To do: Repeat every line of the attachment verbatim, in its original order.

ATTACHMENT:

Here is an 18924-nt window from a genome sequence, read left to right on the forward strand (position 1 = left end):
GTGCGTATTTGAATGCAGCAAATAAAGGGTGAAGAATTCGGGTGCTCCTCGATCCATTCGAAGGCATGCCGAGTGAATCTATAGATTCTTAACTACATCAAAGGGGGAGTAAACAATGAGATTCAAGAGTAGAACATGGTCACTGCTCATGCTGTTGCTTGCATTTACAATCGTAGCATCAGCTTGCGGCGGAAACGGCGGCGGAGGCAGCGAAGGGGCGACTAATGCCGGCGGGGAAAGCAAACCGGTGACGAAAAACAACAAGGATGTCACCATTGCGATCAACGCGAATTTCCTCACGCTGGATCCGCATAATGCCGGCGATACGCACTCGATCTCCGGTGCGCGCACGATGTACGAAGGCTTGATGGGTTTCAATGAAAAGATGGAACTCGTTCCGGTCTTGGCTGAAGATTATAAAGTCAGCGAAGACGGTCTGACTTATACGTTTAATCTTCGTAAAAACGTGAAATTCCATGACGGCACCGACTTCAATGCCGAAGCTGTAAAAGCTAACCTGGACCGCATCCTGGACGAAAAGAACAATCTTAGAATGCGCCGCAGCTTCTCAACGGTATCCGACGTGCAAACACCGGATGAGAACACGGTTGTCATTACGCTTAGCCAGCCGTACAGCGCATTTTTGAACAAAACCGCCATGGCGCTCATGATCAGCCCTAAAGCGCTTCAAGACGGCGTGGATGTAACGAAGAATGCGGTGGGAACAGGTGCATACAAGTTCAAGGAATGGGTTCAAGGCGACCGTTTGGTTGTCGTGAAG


Here is an 18924-nt window from a genome sequence, read left to right on the forward strand (position 1 = left end):
GTGCGTATTTGAATGCAGCAAATAAAGGGTGAAGAATTCGGGTGCTCCTCGATCCATTCGAAGGCATGCCGAGTGAATCTATAGATTCTTAACTACATCAAAGGGGGAGTAAACAATGAGATTCAAGAGTAGAACATGGTCACTGCTCATGCTGTTGCTTGCATTTACAATCGTAGCATCAGCTTGCGGCGGAAACGGCGGCGGAGGCAGCGAAGGGGCGACTAATGCCGGCGGGGAAAGCAAACCGGTGACGAAAAACAACAAGGATGTCACCATTGCGATCAACGCGAATTTCCTCACGCTGGATCCGCATAATGCCGGCGATACGCACTCGATCTCCGGTGCGCGCACGATGTACGAAGGCTTGATGGGTTTCAATGAAAAGATGGAACTCGTTCCGGTCTTGGCTGAAGATTATAAAGTCAGCGAAGACGGTCTGACTTATACGTTTAATCTTCGTAAAAACGTGAAATTCCATGACGGCACCGACTTCAATGCCGAAGCTGTAAAAGCTAACCTGGACCGCATCCTGGACGAAAAGAACAATCTTAGAATGCGCCGCAGCTTCTCAACGGTATCCGACGTGCAAACACCGGATGAGAACACGGTTGTCATTACGCTTAGCCAGCCGTACAGCGCATTTTTGAACAAAACCGCCATGGCGCTCATGATCAGCCCTAAAGCGCTTCAAGACGGCGTGGATGTAACGAAGAATGCGGTGGGAACAGGTGCATACAAGTTCAAGGAATGGGTTCAAGGCGACCGTTTGGTTGTCGTGAAG